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Members of William Penn Senior High School's football team had their belongings stolen while they played in Lancaster last week.

Joe Chiodi, the district's athletic director, told the York City School Board that after the Sept. 11 football game at JP McCaskey High School, the team found out the locker rooms had been "raided" and players' phones and backpacks taken. Then, as the buses headed out, someone threw rocks and broke two bus windows.

No one was injured, and police were there and stepped in right away, though no one was caught, Chiodi said.

The athletic director for McCaskey was apologetic, he said. Chiodi is compiling a list of the items taken.

"If they can find any of the phones, the backpacks, they'll return them, obviously," he said.

Principals will be handling the matter moving forward. Chiodi doesn't plan to inform the Pennsylvania Interscholastic Athletic Association, but a JV game that was to be played at McCaskey was canceled.

Chiodi also said that extra security steps will be taken at this week's game against Harrisburg High School as a precaution, since a fight broke out between some members of the school's basketball teams at a game last year. There will be extra security on the field and around Harrisburg's buses, as well as around the stands, Chiodi said.

Recovery plan update

Carol Saylor, York City's state-appointed chief recovery officer, gave the board a look at the first draft of a revised recovery plan. The plan will be modeled after priorities listed in a review of the district done by Mass Insight, an education-focused nonprofit.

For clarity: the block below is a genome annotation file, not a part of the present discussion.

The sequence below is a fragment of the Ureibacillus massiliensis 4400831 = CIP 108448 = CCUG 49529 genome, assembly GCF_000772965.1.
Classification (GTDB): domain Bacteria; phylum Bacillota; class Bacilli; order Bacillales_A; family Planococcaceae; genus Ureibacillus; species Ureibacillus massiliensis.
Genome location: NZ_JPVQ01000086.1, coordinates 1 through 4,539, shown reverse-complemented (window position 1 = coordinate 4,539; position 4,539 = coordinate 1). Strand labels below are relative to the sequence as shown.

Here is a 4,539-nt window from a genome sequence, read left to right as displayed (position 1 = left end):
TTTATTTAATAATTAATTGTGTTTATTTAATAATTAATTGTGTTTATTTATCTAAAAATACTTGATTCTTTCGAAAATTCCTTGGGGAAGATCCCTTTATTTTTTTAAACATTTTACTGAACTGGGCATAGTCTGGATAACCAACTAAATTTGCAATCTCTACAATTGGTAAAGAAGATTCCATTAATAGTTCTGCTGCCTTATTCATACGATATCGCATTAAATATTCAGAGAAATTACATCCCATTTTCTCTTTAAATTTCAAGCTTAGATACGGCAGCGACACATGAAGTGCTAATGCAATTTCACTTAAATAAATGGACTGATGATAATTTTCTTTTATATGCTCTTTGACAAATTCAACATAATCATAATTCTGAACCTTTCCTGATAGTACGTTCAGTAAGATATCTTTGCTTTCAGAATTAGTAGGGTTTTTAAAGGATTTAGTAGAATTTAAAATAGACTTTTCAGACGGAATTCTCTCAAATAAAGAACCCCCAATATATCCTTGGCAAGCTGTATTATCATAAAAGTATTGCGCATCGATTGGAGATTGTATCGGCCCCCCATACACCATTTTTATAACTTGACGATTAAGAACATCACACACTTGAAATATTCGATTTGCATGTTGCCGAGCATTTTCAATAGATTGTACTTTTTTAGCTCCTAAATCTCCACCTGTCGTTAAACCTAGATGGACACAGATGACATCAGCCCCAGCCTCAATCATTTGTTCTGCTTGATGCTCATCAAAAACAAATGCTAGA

The revised plan will span four years. Saylor said that makes sense because of some initiatives under way in the district: the expansion of prekindergarten and the freshman academy. The pre-kindergarten students will be in third grade — a year often used as a benchmark for reading proficiency — by that time, and the freshmen in the academy will be graduating.

The draft also includes new goals for student achievement over four years. It calls for the district to eliminate the gap between the district's level of third-graders proficient in reading and the state average as of this year. That difference now stands at about 40 percentage points using unofficial scores on the PSSA.

The revised plan would look to halve the gaps between the district and the state average performance on the PSSA reading and math tests and the Keystone exams given in algebra, English and biology.

The draft also calls for eliminating a small, about 3 percentage point, gap in graduation rates between William Penn and the state.

Saylor said the education department has seen and approved of the goals. PFM Group, a consultant, is working on a financial update for the plan.

Contact Angie Mason at 717-771-2048.

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